Life For Hackers as UK Government Gets Tough on Computer Crime

Life For Hackers as UK Government Gets Tough on Computer Crime
Life For Hackers as UK Government Gets Tough on Computer Crime

The UK government is set to introduce stricter penalties for computer-related crimes, including life sentences for any deadly hacking incidents.

The Queen’s Speech on Wednesday outlined several pieces of proposed legislation for the forthcoming parliament, including a Serious Crime Bill which will introduce amendments to the Computer Misuse Act 1990.
These will “ensure sentences for attacks on computer systems fully reflect the damage they cause”, the government said.
Specifically, any online attack which causes "significant risk of severe economic or environmental damage or social disruption” will carry a maximum sentence of 14 years, up from 10, according to The Independent.
In addition, a possible life sentence awaits for those who launch a cyber attack resulting in “loss of life, serious illness or injury or serious damage to national security, or a significant risk thereof”.
Lancope CTO, TK Keanini, argued that although the amendment is necessary, it could raise some difficult issues.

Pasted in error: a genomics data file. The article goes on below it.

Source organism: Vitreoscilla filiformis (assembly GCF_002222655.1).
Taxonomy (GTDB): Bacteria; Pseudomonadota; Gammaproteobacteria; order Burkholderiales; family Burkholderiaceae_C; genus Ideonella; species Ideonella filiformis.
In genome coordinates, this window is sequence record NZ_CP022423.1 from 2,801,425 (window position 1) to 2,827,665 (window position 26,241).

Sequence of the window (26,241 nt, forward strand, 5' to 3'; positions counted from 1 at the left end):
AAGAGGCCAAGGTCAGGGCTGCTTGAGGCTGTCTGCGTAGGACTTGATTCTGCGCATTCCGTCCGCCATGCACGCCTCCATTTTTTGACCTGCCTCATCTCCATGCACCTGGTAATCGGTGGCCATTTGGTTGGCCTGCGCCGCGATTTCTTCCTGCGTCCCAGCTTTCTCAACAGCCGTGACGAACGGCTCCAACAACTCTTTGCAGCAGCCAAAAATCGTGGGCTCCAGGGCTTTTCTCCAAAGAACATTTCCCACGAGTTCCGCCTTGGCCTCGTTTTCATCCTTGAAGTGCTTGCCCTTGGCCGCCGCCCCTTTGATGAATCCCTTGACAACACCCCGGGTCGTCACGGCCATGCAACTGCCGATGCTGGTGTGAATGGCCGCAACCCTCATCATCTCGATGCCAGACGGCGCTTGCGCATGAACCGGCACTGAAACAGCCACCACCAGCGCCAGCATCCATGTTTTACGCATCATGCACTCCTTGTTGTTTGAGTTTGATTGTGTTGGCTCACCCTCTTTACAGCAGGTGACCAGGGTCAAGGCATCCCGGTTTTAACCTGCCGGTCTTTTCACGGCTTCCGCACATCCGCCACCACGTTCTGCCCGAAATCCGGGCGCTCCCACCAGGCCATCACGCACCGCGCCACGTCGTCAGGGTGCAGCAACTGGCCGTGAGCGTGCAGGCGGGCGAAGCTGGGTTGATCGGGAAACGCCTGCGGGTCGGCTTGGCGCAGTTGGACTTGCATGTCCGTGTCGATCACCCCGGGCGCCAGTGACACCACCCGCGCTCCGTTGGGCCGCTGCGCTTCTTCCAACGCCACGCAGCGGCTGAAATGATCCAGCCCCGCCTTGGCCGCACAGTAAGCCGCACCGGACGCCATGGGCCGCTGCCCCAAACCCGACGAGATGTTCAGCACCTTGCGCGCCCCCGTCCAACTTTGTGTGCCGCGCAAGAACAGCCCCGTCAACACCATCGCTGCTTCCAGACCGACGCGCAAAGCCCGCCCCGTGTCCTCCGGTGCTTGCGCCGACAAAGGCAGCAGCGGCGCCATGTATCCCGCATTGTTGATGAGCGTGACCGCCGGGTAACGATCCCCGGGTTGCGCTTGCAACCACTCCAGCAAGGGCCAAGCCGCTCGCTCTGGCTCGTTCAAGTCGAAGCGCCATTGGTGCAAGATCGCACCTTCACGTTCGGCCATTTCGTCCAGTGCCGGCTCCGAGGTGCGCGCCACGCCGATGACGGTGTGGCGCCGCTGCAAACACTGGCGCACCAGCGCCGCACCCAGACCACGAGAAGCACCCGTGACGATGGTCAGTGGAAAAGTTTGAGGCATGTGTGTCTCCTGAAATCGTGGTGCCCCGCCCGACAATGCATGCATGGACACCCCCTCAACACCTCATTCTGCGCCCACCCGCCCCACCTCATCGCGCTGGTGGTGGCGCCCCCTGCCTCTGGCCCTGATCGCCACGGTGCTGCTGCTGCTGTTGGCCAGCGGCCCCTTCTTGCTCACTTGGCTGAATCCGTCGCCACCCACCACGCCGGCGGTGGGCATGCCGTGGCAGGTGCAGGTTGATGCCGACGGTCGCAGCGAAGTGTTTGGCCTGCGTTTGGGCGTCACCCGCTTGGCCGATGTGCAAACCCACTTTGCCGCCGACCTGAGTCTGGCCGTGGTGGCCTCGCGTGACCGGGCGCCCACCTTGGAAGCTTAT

“Care must be taken when the outcome is to fully reflect something purely in the information space.  Certainly if there are financial loses the sentences can reflect that but there are many scenarios of computer misuse that are damaging but may not be directly tied to financial loses,” he said.
“The other very complicated issue is the person doing the theft of the data is not always the one monetizing that data in some criminal manner. The supply chain of the attackers has gotten very specialized and modularized as each of them sell capabilities on anonymous marketplaces via crypto currency.”
FireEye EMEA CTO, Greg Day, branded the proposed changes “a big step forward”.
“However getting the sentencing right is hard, as most companies are unable to qualify the extent of the attack or the commercial damage it has on their business, meaning that it will continue to be hard to implement and get the sentencing right,” he added.
“In other countries sentencing on cyber attacks appear to be lighter than other more physical crimes too but the crime must match the punishment.”  

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